Now Reading: Trailer Review: ‘Last Night in Soho’ is a Time Travel Thriller


Trailer Review: ‘Last Night in Soho’ is a Time Travel Thriller

May 25, 20214 min read

Acclaimed writer and director Edgar Wright is back to the big screen with Last Night in Soho, a new psychological horror film slated to hit theaters in October 2021. On Tuesday, May 25, 2021, the film’s first teaser trailer dropped, giving moviegoers a feel for the film. Starring Thomasin McKenzie, Anya Taylor-Joy, Matt Smith, and more, the film promises to be thrilling and colorful, based on the trailer. There’s much left to the imagination based on the initial trailer, but it’s clear there’s a nuanced beat to the dreamlike suspense. 

What’s the Story?

Wright’s newest flick is based on a story he developed and co-wrote with Krysty Wilson-Cairnes. Last Night in Soho walks the line between historical and horror, featuring both a modern setting and a mysterious portal setting to London in 1966. Using these two settings, Last Night in Soho follows Eloise, played by McKenzie, an up-and-coming fashion designer who dreams up a version of the past in which she transforms into Sandie, a 1960s singer, played by Taylor-Joy. As Eloise continues dreaming, though, her reality and imagined past become disorienting and meld together, creating a hazy 1960s dreamscape in 2021. The conventions of Eloise’s 1960s world are mystifying, shrouded in spotlights and multi-colored sets. Much is still unknown about the film, but from the trailer alone, it’s clear Wright has intended a dreamlike horror-thriller, where both McKenzie and Taylor-Joy are given the opportunity to shine. 

Director Edgar Wright speaks to Anya Taylor-Joy (Sandie). Image via Focus Features.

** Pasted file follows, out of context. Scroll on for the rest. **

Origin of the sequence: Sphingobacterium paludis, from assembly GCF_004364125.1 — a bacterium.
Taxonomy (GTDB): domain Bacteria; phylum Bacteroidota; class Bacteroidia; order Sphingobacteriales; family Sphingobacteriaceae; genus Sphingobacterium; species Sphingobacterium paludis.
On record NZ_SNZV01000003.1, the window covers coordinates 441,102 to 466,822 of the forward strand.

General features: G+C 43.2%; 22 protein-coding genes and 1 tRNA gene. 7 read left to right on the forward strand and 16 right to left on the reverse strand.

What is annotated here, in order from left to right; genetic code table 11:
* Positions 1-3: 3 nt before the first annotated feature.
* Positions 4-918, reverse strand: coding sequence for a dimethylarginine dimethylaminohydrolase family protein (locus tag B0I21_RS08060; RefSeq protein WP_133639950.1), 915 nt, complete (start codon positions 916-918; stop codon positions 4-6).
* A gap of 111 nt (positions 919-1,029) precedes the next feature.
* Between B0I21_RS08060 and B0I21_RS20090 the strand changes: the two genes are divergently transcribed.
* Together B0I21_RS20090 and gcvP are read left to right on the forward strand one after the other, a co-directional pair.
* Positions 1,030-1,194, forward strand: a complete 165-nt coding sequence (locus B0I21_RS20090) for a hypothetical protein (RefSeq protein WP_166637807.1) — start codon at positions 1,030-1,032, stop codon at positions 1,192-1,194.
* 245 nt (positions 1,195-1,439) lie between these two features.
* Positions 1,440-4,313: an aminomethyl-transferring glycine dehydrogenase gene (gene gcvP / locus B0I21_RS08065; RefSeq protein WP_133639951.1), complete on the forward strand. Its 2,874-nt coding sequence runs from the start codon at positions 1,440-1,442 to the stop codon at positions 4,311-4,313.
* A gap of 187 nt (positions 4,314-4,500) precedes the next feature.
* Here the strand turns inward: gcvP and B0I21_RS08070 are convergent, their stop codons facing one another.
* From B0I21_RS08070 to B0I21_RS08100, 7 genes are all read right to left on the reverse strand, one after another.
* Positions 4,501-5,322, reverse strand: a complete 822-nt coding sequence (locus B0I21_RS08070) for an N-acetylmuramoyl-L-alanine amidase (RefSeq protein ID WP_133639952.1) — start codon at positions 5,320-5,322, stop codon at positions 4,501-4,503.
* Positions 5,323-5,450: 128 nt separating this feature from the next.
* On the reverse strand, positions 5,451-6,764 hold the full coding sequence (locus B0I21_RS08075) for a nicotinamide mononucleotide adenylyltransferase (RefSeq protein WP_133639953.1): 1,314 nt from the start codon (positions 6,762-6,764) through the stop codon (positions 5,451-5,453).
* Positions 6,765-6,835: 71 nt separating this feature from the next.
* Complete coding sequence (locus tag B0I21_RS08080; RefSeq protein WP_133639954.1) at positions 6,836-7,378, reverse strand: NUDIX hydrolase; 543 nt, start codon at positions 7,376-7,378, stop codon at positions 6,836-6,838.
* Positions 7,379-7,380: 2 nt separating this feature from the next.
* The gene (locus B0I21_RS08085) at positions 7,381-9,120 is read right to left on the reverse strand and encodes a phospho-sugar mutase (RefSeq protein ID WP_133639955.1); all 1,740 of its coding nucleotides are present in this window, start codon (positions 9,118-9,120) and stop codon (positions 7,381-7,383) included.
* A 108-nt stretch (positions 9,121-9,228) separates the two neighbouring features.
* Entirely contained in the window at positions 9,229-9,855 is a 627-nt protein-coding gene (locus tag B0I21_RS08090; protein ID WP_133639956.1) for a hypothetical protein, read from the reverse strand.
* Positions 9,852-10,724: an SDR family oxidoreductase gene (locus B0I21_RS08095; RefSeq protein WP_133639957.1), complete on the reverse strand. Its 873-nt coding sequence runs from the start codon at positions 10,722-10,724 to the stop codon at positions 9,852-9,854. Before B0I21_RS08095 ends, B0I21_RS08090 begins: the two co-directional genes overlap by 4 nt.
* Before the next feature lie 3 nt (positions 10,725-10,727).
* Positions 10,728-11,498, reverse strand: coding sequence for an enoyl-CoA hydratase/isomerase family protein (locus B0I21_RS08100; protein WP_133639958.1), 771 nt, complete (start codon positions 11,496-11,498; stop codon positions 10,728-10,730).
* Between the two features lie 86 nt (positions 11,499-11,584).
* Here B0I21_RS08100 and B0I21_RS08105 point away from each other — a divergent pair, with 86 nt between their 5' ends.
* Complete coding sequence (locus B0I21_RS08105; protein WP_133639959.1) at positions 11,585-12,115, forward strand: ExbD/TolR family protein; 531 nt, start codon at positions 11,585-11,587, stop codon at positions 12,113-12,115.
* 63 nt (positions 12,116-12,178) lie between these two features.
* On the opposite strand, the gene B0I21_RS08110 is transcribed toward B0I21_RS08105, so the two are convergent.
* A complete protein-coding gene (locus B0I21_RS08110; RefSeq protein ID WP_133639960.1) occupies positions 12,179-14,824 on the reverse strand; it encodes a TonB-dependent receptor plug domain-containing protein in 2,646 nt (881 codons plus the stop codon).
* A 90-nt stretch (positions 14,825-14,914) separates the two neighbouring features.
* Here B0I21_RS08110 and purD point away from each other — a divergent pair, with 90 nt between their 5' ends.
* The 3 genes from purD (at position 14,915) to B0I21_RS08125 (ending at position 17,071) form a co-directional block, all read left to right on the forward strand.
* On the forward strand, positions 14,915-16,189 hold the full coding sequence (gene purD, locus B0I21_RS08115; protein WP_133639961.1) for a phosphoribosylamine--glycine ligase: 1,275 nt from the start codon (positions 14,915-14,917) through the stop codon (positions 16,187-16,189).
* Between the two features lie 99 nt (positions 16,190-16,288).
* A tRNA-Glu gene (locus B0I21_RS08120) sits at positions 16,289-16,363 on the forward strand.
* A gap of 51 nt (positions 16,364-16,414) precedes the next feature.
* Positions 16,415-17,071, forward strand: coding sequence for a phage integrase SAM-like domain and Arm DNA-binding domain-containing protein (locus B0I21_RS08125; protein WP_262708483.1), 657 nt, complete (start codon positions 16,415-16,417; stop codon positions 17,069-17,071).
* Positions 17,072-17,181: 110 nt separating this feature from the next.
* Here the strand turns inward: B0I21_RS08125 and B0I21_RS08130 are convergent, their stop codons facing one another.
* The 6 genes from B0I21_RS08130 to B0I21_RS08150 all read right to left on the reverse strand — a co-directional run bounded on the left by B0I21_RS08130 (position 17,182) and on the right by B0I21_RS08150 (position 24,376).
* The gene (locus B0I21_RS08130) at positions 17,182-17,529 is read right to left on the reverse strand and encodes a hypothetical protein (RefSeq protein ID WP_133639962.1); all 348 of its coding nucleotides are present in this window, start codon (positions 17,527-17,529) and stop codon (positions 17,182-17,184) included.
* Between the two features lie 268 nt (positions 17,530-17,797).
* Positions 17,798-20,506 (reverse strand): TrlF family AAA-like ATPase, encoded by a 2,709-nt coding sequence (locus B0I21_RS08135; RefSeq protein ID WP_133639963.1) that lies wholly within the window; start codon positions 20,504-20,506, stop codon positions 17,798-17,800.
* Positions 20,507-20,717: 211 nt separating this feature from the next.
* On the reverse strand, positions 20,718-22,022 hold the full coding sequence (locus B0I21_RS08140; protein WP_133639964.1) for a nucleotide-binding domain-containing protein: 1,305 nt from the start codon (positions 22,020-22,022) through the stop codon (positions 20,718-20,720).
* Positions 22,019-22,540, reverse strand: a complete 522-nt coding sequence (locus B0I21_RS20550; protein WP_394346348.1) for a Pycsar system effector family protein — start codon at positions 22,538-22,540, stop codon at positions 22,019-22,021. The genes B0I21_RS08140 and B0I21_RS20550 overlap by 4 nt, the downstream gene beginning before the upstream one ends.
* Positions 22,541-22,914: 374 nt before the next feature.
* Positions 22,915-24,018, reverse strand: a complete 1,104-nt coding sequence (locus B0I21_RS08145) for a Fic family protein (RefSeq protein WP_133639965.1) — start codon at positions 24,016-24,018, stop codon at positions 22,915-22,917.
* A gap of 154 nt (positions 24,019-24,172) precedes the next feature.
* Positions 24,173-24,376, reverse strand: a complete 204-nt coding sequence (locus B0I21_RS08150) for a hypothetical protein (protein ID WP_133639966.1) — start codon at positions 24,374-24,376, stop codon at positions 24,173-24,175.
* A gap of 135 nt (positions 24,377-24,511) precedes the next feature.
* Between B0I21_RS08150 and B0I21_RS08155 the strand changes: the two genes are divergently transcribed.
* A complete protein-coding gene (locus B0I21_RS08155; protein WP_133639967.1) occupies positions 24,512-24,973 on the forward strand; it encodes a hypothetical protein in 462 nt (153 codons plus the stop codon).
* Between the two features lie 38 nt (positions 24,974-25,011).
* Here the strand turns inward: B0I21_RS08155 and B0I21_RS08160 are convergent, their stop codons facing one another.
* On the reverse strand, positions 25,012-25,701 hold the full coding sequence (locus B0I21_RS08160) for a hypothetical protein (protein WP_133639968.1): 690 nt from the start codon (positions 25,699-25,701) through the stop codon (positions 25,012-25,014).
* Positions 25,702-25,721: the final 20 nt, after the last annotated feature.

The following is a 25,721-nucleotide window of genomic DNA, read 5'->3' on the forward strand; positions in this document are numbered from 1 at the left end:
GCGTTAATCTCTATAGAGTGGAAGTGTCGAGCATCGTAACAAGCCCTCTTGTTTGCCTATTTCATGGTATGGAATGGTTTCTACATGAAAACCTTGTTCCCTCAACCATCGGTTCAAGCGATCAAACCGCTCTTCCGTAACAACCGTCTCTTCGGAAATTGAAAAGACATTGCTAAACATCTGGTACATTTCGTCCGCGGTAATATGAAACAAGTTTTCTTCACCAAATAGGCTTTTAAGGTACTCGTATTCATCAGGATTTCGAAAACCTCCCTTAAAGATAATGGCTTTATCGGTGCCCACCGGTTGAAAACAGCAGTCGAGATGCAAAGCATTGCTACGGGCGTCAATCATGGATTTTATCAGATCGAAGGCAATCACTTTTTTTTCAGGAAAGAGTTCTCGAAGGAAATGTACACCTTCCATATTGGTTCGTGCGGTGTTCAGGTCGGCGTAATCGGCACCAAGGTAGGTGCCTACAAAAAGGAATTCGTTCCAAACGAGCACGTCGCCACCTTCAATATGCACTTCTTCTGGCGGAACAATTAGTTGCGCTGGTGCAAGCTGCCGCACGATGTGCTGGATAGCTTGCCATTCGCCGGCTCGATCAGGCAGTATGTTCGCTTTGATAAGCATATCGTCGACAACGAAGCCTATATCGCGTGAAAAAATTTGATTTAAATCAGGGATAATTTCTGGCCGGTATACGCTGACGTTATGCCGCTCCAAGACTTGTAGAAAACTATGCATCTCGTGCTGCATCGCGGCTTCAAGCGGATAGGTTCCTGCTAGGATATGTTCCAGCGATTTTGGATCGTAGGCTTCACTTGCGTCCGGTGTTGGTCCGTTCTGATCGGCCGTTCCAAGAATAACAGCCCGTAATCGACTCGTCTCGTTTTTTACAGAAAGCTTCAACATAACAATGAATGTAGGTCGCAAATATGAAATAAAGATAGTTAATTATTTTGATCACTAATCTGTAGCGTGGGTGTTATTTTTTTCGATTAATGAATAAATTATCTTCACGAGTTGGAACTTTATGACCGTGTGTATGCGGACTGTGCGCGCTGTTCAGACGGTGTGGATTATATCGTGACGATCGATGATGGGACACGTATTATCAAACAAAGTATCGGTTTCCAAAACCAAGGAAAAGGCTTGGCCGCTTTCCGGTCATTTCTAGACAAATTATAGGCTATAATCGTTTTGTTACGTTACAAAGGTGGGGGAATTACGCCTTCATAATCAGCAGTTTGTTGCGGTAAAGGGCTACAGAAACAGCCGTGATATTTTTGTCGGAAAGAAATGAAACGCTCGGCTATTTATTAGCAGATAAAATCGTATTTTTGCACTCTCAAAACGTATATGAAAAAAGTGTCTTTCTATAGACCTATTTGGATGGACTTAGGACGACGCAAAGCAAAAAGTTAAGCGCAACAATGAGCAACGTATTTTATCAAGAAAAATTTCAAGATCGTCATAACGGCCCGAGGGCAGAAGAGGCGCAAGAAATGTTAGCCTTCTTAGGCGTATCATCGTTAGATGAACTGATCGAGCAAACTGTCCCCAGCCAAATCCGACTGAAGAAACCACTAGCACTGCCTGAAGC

First Impressions

Last Night in Soho feels like an off-the-beaten-path pick for Wright. Following his last film, Baby Driver, which was released in 2017, Last Night in Soho is a completely different movie, maintaining only the vibrant colors and alluring music of Baby Driver and Wright’s past works. From its first moments, the trailer sparks dozens of questions: a silhouetted Taylor-Joy stands on a stage, a sparsely populated auditorium in front of her. The beehive hairstyle she sports makes it clear the film is set in the 1960s, but the lighting and density of the crowd raise feelings of discomfort over warmth. As the trailer goes on, McKenzie’s Eloise is shown to be a disconnected, even sad young woman, curling up in blankets with a look of dissatisfaction. It’s not until Eloise closes her eyes that she wakes up in a bright, 1960s nightscape and seems content, entering a nightclub and discovering herself to be Taylor-Joy’s Sandie. 

The trailer explores Eloise’s double life, showcasing the dazzled curiosity of Eloise and the serene seduction of Sandie. Eloise becomes more obsessed with her dream life, from drawing Sandie’s outfit to imagining herself as Sandie. It’s not until Eloise wakes up with Sandie’s hairstyle that reality begins to shift. From following Sandie in the street to waking up in bed with a knife, Eloise’s reality becomes more chaotic as the trailer goes on. By the end, her eyes are rimmed with black face paint, creating an image hauntingly similar to a skeleton. The trailer ends with glass cracking as the title appears, and a fearful Eloise leaves the screen. 

Last Night in Soho looks as thrilling and exhilarating as Wright promised, and by the looks of it, McKenzie and Taylor-Joy are a powerhouse duo. 

Last Night in Soho hits theaters on October 22, 2021. Find more information here

Featured Image via Focus Features

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Sophia Moore

Sophia Moore is an 18-year-old writer based in Southern California. Her work focuses on culture, entertainment and politics. You can keep up with her on Twitter @scribblersoph.